• Introduction of a standing cooperation mechanism between all ministries, including the two leading institutions in this sphere (the Ministry of Finance and the Ministry of the Environment and Water)
  • Implementation of measures to attract equity and venture capital investment funds, e.g. development of instruments through the Fund of Funds or the Bulgarian Development Bank as a public-funded green fund which will also attract private investors and support only sustainable development projects
  • Development and implementation of a strategy to develop ESG disclosures in Bulgaria
  • Development and implementation of a plan to prepare the Bulgarian companies for the expansion of the scope and the requirements for ESG disclosures
  • Development and implementation of a communication campaign on ESG disclosures, their objectives and the opportunities they give for the development of companies
  • Development of a communication strategy on the benefits of the voluntary compliance with ESG disclosures, focusing on the opportunities for enhanced competitiveness of small and medium-sized enterprises
  • Implementation of measures to attract science to the topic of ESG disclosures and the whole range of sustainable finance matters
  • Establishment of a platform of the one-stop-shop type for sustainable finance in Bulgaria
  • Analysis of the need for the introduction of a national certification system for green products and services
  • Amendments to the Investment Promotion Act to categorize investments in green projects as Class A priority investment projects, thus attracting investors to support green projects in Bulgaria
  • Issuance of government green bonds in Bulgaria: the government should become the first large-scale green bond issuer with a view to attracting capital from institutional and private investors. Individual investors could be targeted with a special issue listed for trading on the Bulgarian Stock Exchange. The proceeds from these issues could be used to co-finance the projects under the National Recovery and Resilience Plan. This could promote the development of the market in green instruments in Bulgaria, create conditions for big companies to raise capital for green projects, and provide each citizen with the opportunity to take part in the green transition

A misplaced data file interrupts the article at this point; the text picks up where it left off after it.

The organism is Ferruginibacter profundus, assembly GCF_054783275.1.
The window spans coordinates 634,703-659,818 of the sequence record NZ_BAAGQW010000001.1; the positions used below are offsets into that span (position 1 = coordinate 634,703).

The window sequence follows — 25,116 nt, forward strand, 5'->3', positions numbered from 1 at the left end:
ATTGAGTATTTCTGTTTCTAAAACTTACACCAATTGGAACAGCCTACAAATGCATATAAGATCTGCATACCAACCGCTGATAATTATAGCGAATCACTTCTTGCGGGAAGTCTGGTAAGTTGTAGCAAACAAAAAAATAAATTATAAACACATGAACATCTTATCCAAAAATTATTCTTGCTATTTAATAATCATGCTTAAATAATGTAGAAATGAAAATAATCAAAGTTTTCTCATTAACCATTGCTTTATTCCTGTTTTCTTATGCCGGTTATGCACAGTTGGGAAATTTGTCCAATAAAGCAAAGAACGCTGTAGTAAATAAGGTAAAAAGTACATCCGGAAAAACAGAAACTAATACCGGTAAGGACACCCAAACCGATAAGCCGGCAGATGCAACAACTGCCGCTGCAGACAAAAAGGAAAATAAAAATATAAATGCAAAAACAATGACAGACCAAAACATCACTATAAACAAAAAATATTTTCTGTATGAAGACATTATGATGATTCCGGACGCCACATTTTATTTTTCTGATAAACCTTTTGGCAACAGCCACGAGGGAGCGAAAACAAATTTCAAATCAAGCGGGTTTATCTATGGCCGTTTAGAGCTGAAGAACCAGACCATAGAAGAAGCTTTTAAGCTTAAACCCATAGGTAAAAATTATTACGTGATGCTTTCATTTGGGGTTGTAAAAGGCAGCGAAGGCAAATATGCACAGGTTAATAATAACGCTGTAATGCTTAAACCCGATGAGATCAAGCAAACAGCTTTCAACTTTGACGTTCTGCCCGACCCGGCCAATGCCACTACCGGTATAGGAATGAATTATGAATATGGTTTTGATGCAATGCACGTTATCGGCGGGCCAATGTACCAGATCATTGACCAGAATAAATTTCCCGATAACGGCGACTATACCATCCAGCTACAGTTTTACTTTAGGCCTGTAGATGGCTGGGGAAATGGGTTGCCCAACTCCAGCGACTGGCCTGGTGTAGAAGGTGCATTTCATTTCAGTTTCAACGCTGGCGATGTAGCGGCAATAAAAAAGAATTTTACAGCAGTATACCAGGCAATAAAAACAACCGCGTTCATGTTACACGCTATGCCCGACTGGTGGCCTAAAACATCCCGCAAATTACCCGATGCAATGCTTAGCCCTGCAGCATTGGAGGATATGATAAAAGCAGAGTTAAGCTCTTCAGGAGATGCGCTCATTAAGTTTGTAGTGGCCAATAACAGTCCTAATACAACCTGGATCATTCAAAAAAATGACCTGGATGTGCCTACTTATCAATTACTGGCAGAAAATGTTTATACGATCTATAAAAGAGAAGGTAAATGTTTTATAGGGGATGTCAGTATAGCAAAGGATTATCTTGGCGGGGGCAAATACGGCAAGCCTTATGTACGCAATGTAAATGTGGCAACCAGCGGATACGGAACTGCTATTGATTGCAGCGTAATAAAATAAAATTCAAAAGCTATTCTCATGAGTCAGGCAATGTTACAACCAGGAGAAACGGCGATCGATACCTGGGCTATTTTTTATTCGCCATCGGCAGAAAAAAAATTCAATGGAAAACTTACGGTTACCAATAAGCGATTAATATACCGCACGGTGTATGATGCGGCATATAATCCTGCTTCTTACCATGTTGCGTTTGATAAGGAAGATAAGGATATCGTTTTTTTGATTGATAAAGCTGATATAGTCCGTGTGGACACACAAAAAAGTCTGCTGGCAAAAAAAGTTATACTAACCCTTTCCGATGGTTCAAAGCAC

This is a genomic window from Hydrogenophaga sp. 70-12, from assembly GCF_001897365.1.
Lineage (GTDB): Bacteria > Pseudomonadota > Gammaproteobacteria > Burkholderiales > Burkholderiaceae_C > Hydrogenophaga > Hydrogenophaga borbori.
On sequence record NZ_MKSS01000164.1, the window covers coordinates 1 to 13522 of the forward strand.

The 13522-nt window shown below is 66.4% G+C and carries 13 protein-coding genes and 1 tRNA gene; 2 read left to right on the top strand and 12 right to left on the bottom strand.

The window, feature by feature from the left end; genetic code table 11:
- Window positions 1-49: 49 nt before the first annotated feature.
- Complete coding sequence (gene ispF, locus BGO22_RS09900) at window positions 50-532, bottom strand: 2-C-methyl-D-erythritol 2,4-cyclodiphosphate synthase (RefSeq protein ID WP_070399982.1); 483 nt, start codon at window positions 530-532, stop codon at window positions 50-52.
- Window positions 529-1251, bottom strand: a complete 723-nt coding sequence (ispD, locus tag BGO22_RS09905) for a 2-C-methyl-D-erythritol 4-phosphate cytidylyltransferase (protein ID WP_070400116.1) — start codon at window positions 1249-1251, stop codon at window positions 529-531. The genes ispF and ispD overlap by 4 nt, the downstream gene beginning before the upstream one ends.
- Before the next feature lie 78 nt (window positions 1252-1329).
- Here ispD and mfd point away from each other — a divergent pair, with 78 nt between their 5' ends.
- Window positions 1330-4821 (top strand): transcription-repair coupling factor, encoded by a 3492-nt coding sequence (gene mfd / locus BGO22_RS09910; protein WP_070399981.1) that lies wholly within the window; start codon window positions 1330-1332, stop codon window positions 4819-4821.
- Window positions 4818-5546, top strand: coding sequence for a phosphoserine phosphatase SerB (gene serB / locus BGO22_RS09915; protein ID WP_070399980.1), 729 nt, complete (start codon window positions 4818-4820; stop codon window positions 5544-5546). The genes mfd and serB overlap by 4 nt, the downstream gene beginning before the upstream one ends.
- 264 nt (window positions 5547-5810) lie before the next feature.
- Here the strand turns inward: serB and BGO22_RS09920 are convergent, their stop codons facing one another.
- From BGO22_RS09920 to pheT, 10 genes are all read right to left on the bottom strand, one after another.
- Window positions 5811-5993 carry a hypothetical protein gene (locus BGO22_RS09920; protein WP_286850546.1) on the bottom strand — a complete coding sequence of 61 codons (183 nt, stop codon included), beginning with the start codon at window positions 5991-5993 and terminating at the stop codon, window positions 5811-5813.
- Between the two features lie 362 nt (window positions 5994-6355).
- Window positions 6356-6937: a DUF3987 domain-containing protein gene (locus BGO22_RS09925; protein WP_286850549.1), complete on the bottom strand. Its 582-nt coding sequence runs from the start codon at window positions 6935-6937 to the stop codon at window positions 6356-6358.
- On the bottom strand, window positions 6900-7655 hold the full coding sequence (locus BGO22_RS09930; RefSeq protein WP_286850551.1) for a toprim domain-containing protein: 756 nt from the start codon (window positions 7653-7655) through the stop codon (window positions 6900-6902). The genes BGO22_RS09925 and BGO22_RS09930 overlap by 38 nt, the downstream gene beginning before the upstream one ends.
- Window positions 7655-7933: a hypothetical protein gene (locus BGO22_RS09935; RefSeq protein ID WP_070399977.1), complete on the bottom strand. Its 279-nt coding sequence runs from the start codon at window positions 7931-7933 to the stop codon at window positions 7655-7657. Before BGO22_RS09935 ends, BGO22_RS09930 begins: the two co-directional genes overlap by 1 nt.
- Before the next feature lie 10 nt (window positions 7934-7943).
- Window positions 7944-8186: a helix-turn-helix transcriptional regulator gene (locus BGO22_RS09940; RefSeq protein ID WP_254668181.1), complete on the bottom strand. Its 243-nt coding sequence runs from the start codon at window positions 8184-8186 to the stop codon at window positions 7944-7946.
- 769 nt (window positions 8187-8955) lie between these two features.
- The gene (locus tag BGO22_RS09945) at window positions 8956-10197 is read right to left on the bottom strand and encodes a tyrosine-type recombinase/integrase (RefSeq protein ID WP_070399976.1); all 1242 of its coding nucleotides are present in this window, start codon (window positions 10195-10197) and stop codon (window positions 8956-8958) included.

• Implementation of a public awareness campaign on green bonds to make investors aware of the opportunities for purchase, what they would receive in exchange and what they should do to join the green transition

Solutions at the self-regulation level

  • Development and introduction of a standing cooperation mechanism between the financial institutions involved in the ESG implementation
  • Development and introduction of a standing cooperation mechanism as regards ESG issues between the financial sector, business and the other stakeholders, including academia, through the promotion of the existing Green Finance & Energy Centre as a think-tank for sustainable finance and energy building on the expertise of its members who represent the stakeholders (public and private sector, NGOs and academia) on the topic of the green transformation of the economy and the sustainable development of the country
  • Development of a mechanism to assess the ESG performance of companies, which is to be used by equity and venture capital investment funds

Financial solutions

  • Financial analysis of the challenges and benefits of the development of various aspects of sustainable finance in Bulgaria to be carried out by the government or through a public-private partnership
  • Introduction of financial support measures to facilitate the implementation of ESG disclosures, including targeted financial incentives by the government for the use of standardized reporting solutions like the Oxygen platform
  • Financial analysis of the voluntary compliance with the ESG requirements by companies for which ESG disclosures are non-binding to be carried out by the government or through a public-private partnership
  • Introduction of incentives in the project financing through green bonds or stock: subsidies and preferential tax treatment of the financial results of such projects

The challenges outlined and the solutions generated are based on the shared ideas of the participants in the Mission Sustainable Finance panel. The ideas are summarized and grouped together without any claims that they have been approved unanimously by all participating experts in the panel. 

Read the full “Missin Green Bulgaria”Report here (in English).

Read more about the Green Restart Coalition here (in English).